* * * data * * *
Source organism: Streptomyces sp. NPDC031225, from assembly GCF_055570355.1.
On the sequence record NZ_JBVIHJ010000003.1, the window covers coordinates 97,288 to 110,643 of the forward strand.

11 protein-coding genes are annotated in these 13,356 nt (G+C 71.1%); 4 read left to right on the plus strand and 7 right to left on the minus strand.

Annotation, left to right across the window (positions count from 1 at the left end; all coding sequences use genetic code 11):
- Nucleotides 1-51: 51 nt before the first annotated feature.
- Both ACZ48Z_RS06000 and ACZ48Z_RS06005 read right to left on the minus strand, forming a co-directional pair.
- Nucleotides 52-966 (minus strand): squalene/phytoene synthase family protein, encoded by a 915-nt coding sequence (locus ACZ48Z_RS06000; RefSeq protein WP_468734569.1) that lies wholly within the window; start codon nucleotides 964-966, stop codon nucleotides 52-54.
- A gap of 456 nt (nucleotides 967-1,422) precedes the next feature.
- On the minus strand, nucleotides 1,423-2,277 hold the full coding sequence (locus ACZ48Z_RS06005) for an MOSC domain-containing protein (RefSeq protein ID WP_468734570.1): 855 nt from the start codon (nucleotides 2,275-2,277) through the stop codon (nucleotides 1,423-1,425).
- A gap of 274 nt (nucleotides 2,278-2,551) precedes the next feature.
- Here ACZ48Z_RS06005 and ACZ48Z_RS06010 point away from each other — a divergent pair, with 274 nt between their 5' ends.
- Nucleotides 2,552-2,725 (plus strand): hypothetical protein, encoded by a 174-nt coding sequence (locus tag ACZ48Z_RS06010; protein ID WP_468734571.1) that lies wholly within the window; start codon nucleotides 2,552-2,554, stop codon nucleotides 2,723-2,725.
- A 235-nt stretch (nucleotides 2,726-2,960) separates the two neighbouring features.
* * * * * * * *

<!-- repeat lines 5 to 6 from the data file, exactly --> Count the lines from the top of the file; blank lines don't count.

- Nucleotides 1-51: 51 nt before the first annotated feature.
- Both ACZ48Z_RS06000 and ACZ48Z_RS06005 read right to left on the minus strand, forming a co-directional pair.